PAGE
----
Luis Flores, a year-old kid from Los Angeles, hatched a plan to unite rival Mexican American crews into one supergang. About a dozen founding members started recruiting, with an eye toward inductees who were willing to attack on command. By , the nascent group had perpetrated enough violence at the juvenile institution that its members were transferred to an adult penitentiary, San Quentin State Prison.
San Quentin sat at the end of a small peninsula abutting the San Francisco Bay, not too far from Alcatraz. The Mexican Mafia quickly asserted its influence there, and by the end of the s, the gang had extended its tentacles beyond San Quentin into every correctional facility in the state. In the early s, a burst of brutality in California prisons attracted the attention of the FBI.
There were 36 murders in 12 months, and officials believed that the Mexican Mafia was to blame for as many as The FBI was also concerned that the gang might be infiltrating structures outside the correctional system.
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In one instance, they allegedly infiltrated a nonprofit center for disadvantaged youth. The gang developed an organizational structure not unlike that of a Fortune company, with ranking members and a voting board that weighed in on matters like which new associates to recognize and which hits to approve. Becoming a mafioso often took years. It required a current member to act as your sponsor and prove your willingness to kill. Once you were in, the rules of the gang were clear. No homosexuals, informants, or cowards would be tolerated. Joining the gang was a lifelong commitment. Dropouts would be killed, no questions asked.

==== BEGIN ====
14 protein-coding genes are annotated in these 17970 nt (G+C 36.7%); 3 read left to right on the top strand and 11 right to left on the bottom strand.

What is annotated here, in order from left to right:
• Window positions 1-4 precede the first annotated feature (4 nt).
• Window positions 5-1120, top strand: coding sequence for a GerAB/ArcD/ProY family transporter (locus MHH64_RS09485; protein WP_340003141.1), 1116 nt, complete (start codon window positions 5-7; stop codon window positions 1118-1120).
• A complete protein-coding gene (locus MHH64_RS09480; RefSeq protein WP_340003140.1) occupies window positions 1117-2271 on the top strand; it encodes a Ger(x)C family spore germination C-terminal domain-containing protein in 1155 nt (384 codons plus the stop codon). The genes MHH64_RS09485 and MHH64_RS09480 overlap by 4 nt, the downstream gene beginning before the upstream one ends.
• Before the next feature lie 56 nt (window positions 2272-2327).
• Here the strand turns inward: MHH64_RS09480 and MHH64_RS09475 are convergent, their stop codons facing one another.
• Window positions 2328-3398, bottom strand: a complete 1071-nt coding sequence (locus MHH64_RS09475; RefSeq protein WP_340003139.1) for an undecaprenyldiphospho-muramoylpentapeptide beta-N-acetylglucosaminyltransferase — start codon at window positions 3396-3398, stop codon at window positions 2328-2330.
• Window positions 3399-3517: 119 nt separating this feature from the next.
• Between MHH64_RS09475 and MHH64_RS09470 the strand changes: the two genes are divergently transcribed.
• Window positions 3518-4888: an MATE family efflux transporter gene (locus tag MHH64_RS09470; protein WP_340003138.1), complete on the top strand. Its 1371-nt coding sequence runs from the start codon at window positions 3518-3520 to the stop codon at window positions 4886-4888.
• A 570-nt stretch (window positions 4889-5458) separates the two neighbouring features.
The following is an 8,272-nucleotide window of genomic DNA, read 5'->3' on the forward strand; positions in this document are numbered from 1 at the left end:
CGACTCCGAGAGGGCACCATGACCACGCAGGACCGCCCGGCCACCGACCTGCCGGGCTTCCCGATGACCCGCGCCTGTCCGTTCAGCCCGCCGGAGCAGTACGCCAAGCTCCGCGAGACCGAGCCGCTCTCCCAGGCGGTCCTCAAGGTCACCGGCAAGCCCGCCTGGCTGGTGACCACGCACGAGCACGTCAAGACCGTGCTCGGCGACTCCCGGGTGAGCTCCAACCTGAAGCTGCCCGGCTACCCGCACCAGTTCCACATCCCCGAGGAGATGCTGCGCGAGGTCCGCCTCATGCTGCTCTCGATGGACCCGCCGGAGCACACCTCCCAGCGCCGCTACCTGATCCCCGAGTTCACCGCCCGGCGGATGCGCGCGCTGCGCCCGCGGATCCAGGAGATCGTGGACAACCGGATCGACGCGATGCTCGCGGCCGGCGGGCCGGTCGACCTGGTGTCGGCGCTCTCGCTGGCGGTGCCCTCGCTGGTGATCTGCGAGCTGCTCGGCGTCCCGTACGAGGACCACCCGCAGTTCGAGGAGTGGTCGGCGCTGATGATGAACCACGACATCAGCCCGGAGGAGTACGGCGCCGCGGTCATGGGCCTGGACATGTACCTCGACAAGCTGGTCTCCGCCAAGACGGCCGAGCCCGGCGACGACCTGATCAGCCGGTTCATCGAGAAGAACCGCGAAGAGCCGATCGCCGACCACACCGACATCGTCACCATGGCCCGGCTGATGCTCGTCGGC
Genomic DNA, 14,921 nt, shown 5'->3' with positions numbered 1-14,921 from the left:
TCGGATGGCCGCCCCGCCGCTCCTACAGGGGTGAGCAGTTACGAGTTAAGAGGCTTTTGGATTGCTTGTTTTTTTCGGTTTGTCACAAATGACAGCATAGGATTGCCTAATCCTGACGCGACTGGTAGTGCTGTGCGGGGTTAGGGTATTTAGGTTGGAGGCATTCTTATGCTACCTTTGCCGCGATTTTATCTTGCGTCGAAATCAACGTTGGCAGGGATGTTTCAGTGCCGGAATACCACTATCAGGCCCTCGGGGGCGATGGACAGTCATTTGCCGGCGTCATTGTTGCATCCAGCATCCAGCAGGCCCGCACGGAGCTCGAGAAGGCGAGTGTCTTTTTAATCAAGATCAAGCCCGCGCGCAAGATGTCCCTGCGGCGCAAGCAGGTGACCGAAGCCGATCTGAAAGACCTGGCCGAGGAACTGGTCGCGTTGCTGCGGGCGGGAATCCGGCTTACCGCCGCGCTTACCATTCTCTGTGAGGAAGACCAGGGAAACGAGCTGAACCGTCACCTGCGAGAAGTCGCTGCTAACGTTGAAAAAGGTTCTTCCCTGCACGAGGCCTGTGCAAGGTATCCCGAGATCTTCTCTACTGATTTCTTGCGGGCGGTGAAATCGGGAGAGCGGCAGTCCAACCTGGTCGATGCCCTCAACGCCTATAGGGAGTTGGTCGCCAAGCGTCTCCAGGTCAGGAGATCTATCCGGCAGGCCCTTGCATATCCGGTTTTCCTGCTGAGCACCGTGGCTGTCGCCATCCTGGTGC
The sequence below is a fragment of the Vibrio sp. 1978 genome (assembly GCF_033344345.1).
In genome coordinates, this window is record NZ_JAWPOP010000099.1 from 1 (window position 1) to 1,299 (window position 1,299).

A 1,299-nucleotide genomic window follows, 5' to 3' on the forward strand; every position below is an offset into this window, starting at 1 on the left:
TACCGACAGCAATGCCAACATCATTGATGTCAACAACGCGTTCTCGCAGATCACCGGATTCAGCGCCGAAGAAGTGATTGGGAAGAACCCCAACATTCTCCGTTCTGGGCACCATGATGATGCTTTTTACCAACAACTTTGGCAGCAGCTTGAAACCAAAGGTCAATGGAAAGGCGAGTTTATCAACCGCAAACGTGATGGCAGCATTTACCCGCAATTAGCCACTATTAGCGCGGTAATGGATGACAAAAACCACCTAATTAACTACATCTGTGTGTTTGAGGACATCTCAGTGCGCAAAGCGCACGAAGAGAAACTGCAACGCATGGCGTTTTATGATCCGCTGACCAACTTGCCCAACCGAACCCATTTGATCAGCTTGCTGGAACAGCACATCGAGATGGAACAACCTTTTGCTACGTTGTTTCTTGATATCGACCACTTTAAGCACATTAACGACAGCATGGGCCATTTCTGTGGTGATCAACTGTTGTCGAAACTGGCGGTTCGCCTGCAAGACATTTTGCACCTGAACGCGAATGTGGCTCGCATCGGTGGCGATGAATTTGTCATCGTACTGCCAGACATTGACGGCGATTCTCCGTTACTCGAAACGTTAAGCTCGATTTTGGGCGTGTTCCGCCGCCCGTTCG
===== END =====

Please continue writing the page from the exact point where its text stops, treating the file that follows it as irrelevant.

Over the next two decades, la Eme continued its vicious reign. There were murders on the streets of California, stabbings in attorney visiting rooms, and violent feuds with other prison gangs. Reportedly, in the early s, the group considered assassinating California governor Pete Wilson over what it viewed as an anti-Latino proposition to bar undocumented immigrants from using certain public services.
The agency investigated the tips but found nothing. An assassination attempt never materialized. In , the federal government filed an page indictment against 22 alleged Mexican Mafia members and associates under the Racketeer Influenced and Corrupt Organizations RICO Act, the statute that designates penalties for offenses committed as part of an ongoing criminal enterprise.
Thirteen of those arrested were ultimately tried, and all but one were found guilty. At sentencing, prosecutors sought to cripple the gang by dispersing the convicted to various federal penitentiaries. Distance, they believed, would hamper communication and collusion. In fact, it helped the gang plant seeds across the entire country. A few years later, the government tried again to undercut la Eme. In the early-morning hours of February 2, , hundreds of law-enforcement officials suited up in tactical gear and fanned out across Los Angeles County.
Armed with search and arrest warrants, they raided homes and businesses, sweeping up hundreds of suspects believed to have gang ties.
Among them was Manuel Torrez. A married father of four, Torrez, nicknamed Tati, was in his fifties. I spoke with his son Andres, now 39, who told me that his father had tried to shield the family from the violence of the gang. Torrez took his two sons hiking in the hills outside Los Angeles, and he spoiled his two daughters, bringing home bags of candy and hiding the sweets from everyone except the girls. Occasionally, Torrez would throw a mattress in the back of his pickup and take the family to a drive-in movie.